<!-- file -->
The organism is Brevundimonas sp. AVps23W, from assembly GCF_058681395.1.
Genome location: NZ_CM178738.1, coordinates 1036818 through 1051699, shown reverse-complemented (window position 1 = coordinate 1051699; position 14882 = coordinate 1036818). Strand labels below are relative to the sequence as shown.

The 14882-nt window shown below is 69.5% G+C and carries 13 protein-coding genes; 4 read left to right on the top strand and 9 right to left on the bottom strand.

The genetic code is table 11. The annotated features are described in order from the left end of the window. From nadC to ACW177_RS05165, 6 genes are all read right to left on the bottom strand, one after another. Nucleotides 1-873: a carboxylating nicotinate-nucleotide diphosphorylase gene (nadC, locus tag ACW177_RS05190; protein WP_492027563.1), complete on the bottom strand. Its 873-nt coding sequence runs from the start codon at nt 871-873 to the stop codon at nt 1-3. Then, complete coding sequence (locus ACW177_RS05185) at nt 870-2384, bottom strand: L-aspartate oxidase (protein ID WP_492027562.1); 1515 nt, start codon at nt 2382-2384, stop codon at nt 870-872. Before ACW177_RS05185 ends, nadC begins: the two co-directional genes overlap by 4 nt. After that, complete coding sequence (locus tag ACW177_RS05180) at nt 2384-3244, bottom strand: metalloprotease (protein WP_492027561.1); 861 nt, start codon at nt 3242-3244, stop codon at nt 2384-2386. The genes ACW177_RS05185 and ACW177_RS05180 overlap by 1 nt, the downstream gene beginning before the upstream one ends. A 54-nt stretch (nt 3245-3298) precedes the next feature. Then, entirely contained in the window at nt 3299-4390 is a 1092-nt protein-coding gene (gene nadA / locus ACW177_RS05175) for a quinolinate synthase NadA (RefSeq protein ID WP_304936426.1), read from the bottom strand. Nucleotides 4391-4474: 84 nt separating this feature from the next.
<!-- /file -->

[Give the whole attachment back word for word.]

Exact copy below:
The organism is Brevundimonas sp. AVps23W, from assembly GCF_058681395.1.
Genome location: NZ_CM178738.1, coordinates 1036818 through 1051699, shown reverse-complemented (window position 1 = coordinate 1051699; position 14882 = coordinate 1036818). Strand labels below are relative to the sequence as shown.

The 14882-nt window shown below is 69.5% G+C and carries 13 protein-coding genes; 4 read left to right on the top strand and 9 right to left on the bottom strand.

The genetic code is table 11. The annotated features are described in order from the left end of the window. From nadC to ACW177_RS05165, 6 genes are all read right to left on the bottom strand, one after another. Nucleotides 1-873: a carboxylating nicotinate-nucleotide diphosphorylase gene (nadC, locus tag ACW177_RS05190; protein WP_492027563.1), complete on the bottom strand. Its 873-nt coding sequence runs from the start codon at nt 871-873 to the stop codon at nt 1-3. Then, complete coding sequence (locus ACW177_RS05185) at nt 870-2384, bottom strand: L-aspartate oxidase (protein ID WP_492027562.1); 1515 nt, start codon at nt 2382-2384, stop codon at nt 870-872. Before ACW177_RS05185 ends, nadC begins: the two co-directional genes overlap by 4 nt. After that, complete coding sequence (locus tag ACW177_RS05180) at nt 2384-3244, bottom strand: metalloprotease (protein WP_492027561.1); 861 nt, start codon at nt 3242-3244, stop codon at nt 2384-2386. The genes ACW177_RS05185 and ACW177_RS05180 overlap by 1 nt, the downstream gene beginning before the upstream one ends. A 54-nt stretch (nt 3245-3298) precedes the next feature. Then, entirely contained in the window at nt 3299-4390 is a 1092-nt protein-coding gene (gene nadA / locus ACW177_RS05175) for a quinolinate synthase NadA (RefSeq protein ID WP_304936426.1), read from the bottom strand. Nucleotides 4391-4474: 84 nt separating this feature from the next.